At present, Pi-Plates offer four products. The flagship product is the DAQCplate board that has ADCs or Analog to Digital Converters, DACs or Digital to Analog Converters and expanded digital IO. MOTORplate is a new product for controlling motors and you can use it to drive two stepper motors or four DC motors, while its onboard software can handle all drive logic including acceleration profiles. If you want to add custom hardware on your Pi-Plate stack, you can use the PROTOplate board.

When stacking Pi-Plates, you will need a secure structure and this is provided by the BASEplate mounting system. All hardware necessary for mounting to the BASEplate is already available with each Pi-Plate board. Pi-Plate also offers two great kits.

The DAQC kit comprises two BASEplates and one DAQCplate boards for the price of a single unit. This makes a great beginning for those starting with the DAQCplate for the first time.

For those starting with a MOTORCplate, the MOTOR Kit may be very useful. This kit comprises one MOTORplate and two BASEplate boards for the price of a single unit.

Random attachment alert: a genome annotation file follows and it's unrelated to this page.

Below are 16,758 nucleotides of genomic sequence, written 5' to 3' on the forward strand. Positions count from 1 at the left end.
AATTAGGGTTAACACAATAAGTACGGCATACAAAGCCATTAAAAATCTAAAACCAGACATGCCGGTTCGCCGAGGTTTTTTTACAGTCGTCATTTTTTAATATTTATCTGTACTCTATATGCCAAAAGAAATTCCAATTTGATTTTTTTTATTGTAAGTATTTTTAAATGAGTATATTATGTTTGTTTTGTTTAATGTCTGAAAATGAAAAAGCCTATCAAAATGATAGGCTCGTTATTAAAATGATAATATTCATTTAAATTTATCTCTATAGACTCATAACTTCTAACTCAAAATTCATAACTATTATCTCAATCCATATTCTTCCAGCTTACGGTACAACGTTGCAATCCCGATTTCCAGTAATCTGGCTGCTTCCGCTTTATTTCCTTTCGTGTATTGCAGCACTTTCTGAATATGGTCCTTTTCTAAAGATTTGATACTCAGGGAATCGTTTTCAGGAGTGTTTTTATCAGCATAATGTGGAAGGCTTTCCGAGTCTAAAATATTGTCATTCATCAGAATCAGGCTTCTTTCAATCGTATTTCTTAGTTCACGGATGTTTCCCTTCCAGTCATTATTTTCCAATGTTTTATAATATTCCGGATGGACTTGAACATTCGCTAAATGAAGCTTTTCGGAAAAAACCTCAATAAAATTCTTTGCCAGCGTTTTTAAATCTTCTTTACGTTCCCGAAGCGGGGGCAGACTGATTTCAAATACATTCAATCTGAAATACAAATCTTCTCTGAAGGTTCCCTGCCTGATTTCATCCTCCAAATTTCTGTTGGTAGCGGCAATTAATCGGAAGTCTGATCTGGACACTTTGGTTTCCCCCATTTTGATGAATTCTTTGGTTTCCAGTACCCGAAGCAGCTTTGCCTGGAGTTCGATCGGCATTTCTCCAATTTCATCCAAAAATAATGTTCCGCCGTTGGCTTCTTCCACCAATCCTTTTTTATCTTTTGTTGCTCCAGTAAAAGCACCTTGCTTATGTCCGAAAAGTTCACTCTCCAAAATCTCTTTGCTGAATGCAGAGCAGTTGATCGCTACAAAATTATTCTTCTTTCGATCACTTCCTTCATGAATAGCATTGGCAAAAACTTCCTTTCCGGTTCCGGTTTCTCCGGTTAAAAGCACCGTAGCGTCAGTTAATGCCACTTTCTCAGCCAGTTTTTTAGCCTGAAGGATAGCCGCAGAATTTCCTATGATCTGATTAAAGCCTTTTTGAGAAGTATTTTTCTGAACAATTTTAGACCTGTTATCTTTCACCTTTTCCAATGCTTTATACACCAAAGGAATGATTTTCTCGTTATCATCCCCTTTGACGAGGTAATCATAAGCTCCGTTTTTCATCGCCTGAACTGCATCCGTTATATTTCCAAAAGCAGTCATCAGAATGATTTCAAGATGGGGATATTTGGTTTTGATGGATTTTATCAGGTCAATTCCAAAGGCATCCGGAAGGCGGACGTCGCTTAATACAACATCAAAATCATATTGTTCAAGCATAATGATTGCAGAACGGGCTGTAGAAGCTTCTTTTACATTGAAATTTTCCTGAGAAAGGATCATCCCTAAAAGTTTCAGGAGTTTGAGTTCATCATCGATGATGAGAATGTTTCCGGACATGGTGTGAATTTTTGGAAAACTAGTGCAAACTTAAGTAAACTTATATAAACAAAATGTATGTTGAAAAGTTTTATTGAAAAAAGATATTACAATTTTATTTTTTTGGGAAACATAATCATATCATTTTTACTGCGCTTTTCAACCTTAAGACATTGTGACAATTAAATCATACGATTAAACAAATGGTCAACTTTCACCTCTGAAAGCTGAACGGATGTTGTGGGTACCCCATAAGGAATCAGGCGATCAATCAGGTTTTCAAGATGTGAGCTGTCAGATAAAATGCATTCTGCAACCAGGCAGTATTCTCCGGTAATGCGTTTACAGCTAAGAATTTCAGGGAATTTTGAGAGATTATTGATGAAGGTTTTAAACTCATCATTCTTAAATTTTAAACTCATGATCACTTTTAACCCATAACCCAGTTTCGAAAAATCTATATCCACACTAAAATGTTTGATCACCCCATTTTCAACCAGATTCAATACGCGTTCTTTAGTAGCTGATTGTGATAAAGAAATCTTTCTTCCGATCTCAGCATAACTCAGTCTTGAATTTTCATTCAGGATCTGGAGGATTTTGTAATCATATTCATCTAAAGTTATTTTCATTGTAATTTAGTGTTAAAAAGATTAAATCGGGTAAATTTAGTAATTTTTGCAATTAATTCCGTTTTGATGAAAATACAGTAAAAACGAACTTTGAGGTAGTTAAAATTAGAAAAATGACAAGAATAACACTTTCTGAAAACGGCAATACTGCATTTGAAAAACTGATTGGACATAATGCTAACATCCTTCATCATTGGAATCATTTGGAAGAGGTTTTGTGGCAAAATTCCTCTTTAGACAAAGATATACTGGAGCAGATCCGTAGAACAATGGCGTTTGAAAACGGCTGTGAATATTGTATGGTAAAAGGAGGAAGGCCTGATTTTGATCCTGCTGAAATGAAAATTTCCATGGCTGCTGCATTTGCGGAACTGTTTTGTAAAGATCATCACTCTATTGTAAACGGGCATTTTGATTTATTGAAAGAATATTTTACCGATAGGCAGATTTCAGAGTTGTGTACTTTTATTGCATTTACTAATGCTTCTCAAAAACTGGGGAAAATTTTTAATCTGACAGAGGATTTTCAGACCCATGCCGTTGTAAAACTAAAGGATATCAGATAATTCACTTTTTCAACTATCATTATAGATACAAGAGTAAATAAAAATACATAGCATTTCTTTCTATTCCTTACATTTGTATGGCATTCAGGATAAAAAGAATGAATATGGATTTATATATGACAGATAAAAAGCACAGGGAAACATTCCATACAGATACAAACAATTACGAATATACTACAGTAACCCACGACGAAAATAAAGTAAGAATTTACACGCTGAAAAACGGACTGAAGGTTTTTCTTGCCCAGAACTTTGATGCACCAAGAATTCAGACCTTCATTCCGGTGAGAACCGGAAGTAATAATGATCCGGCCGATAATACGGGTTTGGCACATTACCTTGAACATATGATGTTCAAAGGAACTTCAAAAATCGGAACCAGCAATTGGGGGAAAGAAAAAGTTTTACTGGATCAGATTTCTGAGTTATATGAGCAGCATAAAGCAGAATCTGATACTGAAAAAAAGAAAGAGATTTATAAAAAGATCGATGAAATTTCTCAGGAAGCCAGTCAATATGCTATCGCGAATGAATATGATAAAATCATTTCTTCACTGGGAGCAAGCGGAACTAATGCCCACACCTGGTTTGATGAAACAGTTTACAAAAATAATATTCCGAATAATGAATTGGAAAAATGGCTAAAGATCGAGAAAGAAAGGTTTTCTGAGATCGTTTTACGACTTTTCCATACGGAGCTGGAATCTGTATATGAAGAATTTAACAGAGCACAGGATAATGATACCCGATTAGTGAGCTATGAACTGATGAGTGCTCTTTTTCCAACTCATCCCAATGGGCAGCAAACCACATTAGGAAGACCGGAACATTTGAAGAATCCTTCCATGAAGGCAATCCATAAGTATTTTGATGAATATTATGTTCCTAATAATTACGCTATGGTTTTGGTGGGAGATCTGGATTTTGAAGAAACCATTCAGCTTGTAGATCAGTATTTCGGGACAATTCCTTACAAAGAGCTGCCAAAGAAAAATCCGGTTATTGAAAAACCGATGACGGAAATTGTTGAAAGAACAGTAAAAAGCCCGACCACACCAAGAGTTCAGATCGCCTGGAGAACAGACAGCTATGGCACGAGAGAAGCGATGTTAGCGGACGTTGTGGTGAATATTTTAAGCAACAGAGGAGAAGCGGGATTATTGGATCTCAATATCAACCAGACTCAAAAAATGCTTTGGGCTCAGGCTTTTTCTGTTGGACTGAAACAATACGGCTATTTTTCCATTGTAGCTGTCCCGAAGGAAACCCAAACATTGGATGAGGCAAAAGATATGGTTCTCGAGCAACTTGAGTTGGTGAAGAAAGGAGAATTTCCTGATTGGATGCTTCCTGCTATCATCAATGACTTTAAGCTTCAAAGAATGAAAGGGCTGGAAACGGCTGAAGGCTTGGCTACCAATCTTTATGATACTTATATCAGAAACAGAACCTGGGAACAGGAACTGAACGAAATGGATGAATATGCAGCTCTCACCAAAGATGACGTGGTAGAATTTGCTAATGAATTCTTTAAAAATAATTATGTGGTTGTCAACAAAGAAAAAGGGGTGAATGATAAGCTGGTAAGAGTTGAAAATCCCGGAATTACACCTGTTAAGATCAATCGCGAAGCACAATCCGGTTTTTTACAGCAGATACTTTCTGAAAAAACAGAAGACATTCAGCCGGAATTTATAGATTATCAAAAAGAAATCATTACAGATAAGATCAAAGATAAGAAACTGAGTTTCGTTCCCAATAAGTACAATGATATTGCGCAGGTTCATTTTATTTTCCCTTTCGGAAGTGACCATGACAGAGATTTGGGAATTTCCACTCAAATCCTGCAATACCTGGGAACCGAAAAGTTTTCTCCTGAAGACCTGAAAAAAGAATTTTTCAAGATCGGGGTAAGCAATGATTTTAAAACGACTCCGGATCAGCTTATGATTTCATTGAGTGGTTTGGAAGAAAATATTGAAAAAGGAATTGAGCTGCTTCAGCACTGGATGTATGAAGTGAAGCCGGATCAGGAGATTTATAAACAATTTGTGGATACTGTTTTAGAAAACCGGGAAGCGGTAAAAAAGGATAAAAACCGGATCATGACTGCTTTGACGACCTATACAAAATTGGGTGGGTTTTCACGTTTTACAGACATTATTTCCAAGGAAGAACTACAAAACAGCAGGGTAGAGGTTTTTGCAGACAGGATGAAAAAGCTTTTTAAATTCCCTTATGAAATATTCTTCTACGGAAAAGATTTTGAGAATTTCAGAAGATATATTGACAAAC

For example, the DAQCplate is a data acquisition and control board. Its digital output section has a connector that provides seven open-collector outputs and a pair of 5VDC outputs that you can use for driving loads. You can protect these with a flyback diode connected to the terminals.

You can use these outputs to drive incandescent automotive light bulbs, ultrasonic rangefinders, resistive heating elements, unipolar stepper motors, buzzers, solenoids, relays, DC motors or LED strings. Green LEDs connected to each digital output light up to indicate a high on the output. To light up these LEDs, you do not require connecting anything to these outputs. At the same time, these LEDs will not affect anything that you connect to these outputs.

Darlington pair transistors drive the seven open-collector digital outputs. They can sink a maximum of 350mA and handle a maximum load voltage of 12VDC. With a load voltage of 200mA, the on voltage is typically 1.1V. When using inductive loads such as solenoids or relays, you must connect the high side power supply to the flyback protection terminal.